Implications for EU Accession
6. (SBU) Some local pundits have opined that snap elections would lead to a delay in Romania's EU accession from 2007 to 2008. EU officials have repeatedly expressed public concern that elections would distract officials charged with implementing accession requirements. Romania's Accession treaty signed in Brussels in April provides for such a delay if Romania lags in implementing key reforms required for membership. Nonetheless, in recent days there have been indications that the government had become increasingly resigned to such a delay regardless of whether there were new elections. Tariceanu himself said 2008 appeared more likely and would not be debilitating.
7. (C) Comment: Embassy contacts point out that the Government made no effort to call the Parliament back into session to work out compromise legislation with the opposition PSD. Many opined that the events of recent days merely provided a pretext for moving to new elections, which President Basescu seeks to increase the currently narrow majority of the PNL-PD led government. Post agrees with that assessment. Interestingly, as recently as July 5, Basescu said he had given up interest in new elections for the time being and that the country should focus on implementing EU accession requirements. With those comments - and Parliament in recess and many Romanians on vacation - it appeared that the political leadership would stick with the status quo. However, Tariceanu's announcement has completely reversed the course.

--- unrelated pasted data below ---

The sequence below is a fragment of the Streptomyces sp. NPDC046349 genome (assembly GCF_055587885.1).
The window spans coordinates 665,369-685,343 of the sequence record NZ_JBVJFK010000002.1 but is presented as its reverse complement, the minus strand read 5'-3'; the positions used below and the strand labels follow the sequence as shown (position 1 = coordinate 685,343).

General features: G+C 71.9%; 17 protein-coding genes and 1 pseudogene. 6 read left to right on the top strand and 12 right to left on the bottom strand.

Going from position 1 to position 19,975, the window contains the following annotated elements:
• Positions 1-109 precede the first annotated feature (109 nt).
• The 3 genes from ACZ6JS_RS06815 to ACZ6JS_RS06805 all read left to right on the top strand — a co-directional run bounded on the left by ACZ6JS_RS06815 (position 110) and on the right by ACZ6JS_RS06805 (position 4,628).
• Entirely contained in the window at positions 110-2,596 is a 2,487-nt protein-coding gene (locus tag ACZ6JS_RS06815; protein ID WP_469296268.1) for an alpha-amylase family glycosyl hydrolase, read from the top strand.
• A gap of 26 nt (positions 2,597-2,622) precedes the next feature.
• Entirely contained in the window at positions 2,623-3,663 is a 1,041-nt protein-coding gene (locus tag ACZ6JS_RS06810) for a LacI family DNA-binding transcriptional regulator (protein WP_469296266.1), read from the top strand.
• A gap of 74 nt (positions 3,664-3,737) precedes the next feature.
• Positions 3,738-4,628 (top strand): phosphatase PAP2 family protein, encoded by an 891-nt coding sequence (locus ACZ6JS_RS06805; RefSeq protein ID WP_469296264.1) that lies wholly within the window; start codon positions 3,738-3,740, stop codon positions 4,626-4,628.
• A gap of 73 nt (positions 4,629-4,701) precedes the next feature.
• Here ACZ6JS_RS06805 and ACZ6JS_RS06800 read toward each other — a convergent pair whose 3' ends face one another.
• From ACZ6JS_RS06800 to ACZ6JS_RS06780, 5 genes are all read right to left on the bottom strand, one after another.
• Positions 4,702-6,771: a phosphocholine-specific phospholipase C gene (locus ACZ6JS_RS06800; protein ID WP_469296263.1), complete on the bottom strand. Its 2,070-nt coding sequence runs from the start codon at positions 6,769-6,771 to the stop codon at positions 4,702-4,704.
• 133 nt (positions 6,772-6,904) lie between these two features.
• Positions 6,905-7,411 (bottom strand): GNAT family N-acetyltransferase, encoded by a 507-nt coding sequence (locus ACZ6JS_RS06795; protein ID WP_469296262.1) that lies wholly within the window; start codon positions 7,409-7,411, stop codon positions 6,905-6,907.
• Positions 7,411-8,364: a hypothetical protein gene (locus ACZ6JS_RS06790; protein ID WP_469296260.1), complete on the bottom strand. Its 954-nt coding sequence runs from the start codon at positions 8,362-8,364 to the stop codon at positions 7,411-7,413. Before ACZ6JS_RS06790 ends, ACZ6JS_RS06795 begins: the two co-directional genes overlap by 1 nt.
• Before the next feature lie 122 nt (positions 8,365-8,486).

8. (C) Comment Continued: The macroeconomic fallout from the GOR's resignation will probably be slight. The currency will probably not suffer a major jolt, given the relative overall financial stability of the country at this time. However, businesses may defer key investments. Post is aware of two potential U.S. investments that government chaos, or even uncertainty, could hinder, if not fully torpedo. It will also be more difficult for Post to press ahead on major investment problems and disputes. In particular, Bechtel's ongoing struggle with the GOR to get paid for work already done on the Transylvanian Motorway has probably just gotten harder. Oher, more low-key investment and business climate issues might become more difficult to work throug a bureaucracy waiting to see what happens in the fall elections, but Post thinks it is still manaeable. End Comment.
9. (U) Amembassy Bucharst,s reporting telegrams are available on the Buharest SIPRNET Website: www.state.sgov.gov/p/eurbucharest